NEW YORK – In its latest Quarterly Report on Household Debt and Credit, the Federal Reserve Bank of New York today announced that student loan debt reported on consumer credit reports reached $904 billion in the first quarter of 2012, a $30 billion increase from the previous quarter. In addition, consumer deleveraging continued to advance as overall indebtedness declined to $11.44 trillion, about $100 billion (0.9 percent) less than in the fourth quarter of 2011. Since the peak in household debt in the third quarter of 2008, student loan debt has increased by $293 billion, while other forms of debt fell a combined $1.53 trillion.
The New York Fed also released historical student loans figures, by quarter, dating back to the first quarter of 20031 as part of this quarter’s report. These data show that student loan debt has substantially increased since 2003, growing $663 billion. Outstanding student loan debt surpassed credit card debt as the second highest form of consumer debt in the second quarter of 2010.
“Student loan debt continues to grow even as consumers reduce mortgage debt and credit card balances,” said Donghoon Lee, senior economist at the New York Fed. “It remains the only form of consumer debt to substantially increase since the peak of household debt in late 2008.”
Additionally, 90+ day delinquency rates for student loans steadily increased from 6.13 percent in the first quarter of 2003 to its current level of 8.69 percent. They remain higher than that of mortgages, auto loans and home equity lines of credit (HELOC).2 90+ day student loan delinquencies were at their peak during the third quarter of 2010 at 9.17 percent and are the only form of those delinquencies to increase this quarter (by 0.24 percent).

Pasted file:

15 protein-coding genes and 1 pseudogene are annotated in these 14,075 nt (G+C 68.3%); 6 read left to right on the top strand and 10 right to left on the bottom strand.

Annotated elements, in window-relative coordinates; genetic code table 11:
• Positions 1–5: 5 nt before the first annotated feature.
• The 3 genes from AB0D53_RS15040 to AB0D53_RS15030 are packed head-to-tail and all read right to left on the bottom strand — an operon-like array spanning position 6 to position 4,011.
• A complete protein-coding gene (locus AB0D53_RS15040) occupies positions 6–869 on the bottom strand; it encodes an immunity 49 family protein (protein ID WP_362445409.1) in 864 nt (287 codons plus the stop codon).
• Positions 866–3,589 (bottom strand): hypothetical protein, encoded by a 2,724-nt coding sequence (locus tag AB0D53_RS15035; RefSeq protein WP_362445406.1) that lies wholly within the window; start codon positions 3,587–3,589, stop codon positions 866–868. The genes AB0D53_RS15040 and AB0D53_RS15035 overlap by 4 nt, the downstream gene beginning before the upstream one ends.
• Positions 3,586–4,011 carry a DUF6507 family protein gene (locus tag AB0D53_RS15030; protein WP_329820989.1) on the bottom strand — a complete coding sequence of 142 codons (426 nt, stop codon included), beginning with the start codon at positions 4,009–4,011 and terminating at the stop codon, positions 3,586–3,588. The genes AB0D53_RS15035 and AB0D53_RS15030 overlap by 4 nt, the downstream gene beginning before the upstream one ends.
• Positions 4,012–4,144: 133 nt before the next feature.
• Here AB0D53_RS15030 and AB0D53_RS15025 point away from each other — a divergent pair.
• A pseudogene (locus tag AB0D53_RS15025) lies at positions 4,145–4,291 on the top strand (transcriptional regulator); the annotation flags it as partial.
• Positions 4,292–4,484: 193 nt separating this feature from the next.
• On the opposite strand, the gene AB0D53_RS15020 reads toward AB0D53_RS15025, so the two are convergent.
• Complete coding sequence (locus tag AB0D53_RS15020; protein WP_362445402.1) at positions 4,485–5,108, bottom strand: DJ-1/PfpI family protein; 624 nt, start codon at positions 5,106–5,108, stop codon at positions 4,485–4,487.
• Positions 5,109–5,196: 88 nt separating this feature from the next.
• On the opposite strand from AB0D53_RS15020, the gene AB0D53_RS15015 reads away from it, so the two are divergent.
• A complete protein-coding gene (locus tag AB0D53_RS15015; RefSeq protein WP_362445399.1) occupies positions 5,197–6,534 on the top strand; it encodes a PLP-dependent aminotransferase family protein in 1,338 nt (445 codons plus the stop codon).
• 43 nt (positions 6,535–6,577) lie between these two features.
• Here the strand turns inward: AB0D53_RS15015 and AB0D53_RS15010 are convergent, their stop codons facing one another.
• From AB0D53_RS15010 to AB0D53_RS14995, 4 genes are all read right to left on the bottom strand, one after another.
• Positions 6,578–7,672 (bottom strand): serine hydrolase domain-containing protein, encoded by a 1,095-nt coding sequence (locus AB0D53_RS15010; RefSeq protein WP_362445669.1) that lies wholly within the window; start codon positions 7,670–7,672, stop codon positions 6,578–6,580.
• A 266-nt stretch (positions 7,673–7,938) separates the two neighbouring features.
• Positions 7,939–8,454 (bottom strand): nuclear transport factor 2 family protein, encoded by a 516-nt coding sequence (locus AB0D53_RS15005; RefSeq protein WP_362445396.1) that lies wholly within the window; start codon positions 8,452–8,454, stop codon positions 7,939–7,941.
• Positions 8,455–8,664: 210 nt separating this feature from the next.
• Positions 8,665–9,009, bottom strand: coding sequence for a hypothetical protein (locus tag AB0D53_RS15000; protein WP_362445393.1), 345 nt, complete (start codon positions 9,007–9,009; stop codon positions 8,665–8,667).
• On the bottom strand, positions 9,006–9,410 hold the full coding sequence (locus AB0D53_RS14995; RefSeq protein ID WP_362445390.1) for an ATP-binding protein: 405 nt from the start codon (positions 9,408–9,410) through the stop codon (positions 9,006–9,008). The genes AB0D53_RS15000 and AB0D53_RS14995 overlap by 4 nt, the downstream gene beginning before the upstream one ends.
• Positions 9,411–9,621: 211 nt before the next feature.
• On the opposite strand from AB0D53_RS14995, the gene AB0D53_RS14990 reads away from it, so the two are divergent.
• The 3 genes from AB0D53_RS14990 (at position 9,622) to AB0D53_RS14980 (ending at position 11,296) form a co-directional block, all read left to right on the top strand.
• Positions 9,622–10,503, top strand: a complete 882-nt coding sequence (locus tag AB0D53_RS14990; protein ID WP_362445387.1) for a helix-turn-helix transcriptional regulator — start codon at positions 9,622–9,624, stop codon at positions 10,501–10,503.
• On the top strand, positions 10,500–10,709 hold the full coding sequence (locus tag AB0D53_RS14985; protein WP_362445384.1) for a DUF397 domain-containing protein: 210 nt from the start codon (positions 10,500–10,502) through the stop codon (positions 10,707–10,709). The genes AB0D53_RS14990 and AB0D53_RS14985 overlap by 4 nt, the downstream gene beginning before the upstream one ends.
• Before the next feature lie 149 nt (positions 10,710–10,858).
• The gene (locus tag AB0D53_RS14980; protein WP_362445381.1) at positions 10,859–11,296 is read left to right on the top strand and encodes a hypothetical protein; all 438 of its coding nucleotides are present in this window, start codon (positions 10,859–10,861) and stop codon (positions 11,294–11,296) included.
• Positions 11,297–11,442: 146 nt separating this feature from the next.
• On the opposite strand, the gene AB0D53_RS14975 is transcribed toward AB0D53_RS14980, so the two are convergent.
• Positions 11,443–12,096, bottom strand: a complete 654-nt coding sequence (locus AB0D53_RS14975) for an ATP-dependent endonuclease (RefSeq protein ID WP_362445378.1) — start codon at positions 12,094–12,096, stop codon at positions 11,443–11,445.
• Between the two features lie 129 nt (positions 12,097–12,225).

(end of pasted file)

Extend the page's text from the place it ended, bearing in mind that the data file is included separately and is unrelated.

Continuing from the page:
The New York Fed’s latest Quarterly Report on Household Debt and Credit also includes data on mortgages, credit cards, auto loans and delinquencies.
Other highlights from the report include:
- Mortgage balances shown on consumer credit reports fell again ($81 billion or 1.0 percent) during the quarter.
- Mortgage originations, which we measure as appearances of new mortgages on consumer credit reports, rose to $412 billion and are 17.4 percent below their first quarter 2011 level.
- Credit card balances, at $679 billion, were 21.6 percent below their fourth quarter 2008 peak of $866 billion.
- The number of credit inquiries within six months–an indicator of consumer credit demand–declined slightly, 0.5 percent, and is now 15.5 percent above its first quarter 2010 trough.
- Auto loan originations rose 2.1 percent in the quarter, to $72 billion, and are 43.6 percent above their trough level in quarter one of 2009.
- About $1.06 trillion of consumer debt is currently delinquent, with $796 billion seriously delinquent (at least 90 days late or “severely derogatory”).
About the New York Fed’s Quarterly Report on Household Debt and Credit
The New York Fed’s Quarterly Report on Household Debt and Credit provides unique data and insight into the credit conditions and activity of U.S. consumers. The report, which is updated quarterly, includes information on various aspects of consumer debt, including bankruptcies, per capita debt levels, total debt levels and composition of debt, new originations of installment loans, total balance by delinquency status, foreclosures and new delinquencies by loan type for the U.S. and select states. The report is aimed at helping community groups, small businesses, state and local government agencies and the public to better understand, monitor and respond to trends in borrowing and indebtedness at the household level. The report is based on data from the New York Fed’s Consumer Credit Panel, which represents a nationally representative random sample drawn from Equifax credit report data. Sections of the report are presented as interactive graphs on the New York Fed’s Household Credit web page and the full report is available for download.
# # #
As of the Q1 2012 report, the Quarterly Report will provide data and charts over a ten year period. Note that reported aggregates, especially in 2003-2004, may reflect some delays in the reporting of student loans by servicers to credit bureaus which could lead to some undercounting of student loan balances. Quarterly data prior to Q1 2003, excluding student loans, will remain available on the Household Credit webpage
2 As explained in a recent blog post, these delinquency rates for student loans are likely to understate actual delinquency rates because almost half of these loans are currently in deferment or in grace periods and therefore temporarily not in the repayment cycle. This implies that among loans in the repayment cycle delinquency rates are roughly twice as high.